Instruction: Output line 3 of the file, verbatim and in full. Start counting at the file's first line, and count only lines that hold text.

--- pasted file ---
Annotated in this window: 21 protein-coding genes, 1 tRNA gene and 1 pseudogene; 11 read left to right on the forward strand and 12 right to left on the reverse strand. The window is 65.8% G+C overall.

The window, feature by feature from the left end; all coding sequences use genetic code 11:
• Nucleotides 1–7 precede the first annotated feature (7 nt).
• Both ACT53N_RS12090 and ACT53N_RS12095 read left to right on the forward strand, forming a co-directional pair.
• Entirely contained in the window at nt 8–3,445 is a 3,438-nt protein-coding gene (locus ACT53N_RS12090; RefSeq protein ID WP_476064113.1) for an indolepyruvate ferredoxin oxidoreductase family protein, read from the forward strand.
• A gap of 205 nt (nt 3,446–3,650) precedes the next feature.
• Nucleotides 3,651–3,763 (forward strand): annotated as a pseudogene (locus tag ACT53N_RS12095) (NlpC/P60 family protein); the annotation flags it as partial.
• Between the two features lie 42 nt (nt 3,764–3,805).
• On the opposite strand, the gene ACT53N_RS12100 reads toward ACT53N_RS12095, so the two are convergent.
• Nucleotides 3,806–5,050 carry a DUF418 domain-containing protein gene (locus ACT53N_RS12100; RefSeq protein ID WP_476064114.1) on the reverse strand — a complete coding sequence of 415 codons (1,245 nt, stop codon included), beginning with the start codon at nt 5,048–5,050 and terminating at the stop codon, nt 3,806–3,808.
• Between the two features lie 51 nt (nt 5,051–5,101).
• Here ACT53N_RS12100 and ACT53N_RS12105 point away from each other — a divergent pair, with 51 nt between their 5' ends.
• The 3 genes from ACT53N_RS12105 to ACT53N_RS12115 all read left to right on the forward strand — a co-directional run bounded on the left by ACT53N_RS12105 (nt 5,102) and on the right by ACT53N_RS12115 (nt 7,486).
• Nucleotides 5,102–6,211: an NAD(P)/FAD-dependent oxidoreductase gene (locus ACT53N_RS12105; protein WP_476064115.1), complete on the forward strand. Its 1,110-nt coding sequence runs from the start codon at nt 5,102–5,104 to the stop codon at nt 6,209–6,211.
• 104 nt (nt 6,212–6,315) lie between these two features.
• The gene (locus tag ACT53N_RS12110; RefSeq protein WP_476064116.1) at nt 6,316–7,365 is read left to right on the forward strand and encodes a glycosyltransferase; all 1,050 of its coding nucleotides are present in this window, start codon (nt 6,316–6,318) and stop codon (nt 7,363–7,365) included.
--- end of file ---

• Nucleotides 1–7 precede the first annotated feature (7 nt).